Jim Ratcliffe, a billionaire industrialist and one of Britain’s richest men, has made a $5.3 billion bid to buy Premier League football team Chelsea FC, a belated and audacious bid that eclipses at least three other multibillion-dollar offers for the team.
The price, if accepted, would be the highest ever paid for a sports franchise, and includes a commitment to spend more than $2 billion to ensure the team maintains its place among football’s world elite. .
“We are making this investment as fans of the beautiful game – not as a way to make a profit,” Ratcliffe said in a statement from his petrochemical company, Ineos, confirming his pursuit of Chelsea. “We do this with our main activities. The club is rooted in its community and supporters. And it is our intention to invest in Chelsea FC for this reason.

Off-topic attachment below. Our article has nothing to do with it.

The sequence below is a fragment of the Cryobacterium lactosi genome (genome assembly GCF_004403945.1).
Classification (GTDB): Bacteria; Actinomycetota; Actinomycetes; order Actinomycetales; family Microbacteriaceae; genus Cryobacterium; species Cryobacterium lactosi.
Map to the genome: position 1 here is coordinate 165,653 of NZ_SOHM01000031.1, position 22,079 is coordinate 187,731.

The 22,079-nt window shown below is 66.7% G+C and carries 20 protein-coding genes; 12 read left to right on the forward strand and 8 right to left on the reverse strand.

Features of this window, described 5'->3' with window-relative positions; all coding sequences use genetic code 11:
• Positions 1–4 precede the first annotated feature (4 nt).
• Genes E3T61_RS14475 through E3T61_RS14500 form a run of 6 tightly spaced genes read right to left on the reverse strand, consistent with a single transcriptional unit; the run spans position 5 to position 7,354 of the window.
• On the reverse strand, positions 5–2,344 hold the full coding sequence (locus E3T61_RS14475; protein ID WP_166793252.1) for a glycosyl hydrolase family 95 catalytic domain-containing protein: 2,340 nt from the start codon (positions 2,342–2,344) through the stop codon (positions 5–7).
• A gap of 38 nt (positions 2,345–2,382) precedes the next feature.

Ratcliffe’s huge bid for the west London club – which arrived on Friday as Chelsea and the bank it hired to handle the sale weighed in at least three other multibillion-dollar offers – caps a few weeks tumultuous and dizzying for Chelsea. Current Chelsea owner Roman Abramovich was forced to put the team up for sale when he came under crippling sanctions from the British government and others for his association with Russian President Vladimir V. Putin following of the Russian invasion of Ukraine.
Under Abramovich, Chelsea became one of the biggest and most successful teams in world football. It came at a huge cost, however, with the team losing around $1 million a week since Abramovich, then an unknown Russian businessman, took over the team in 2003.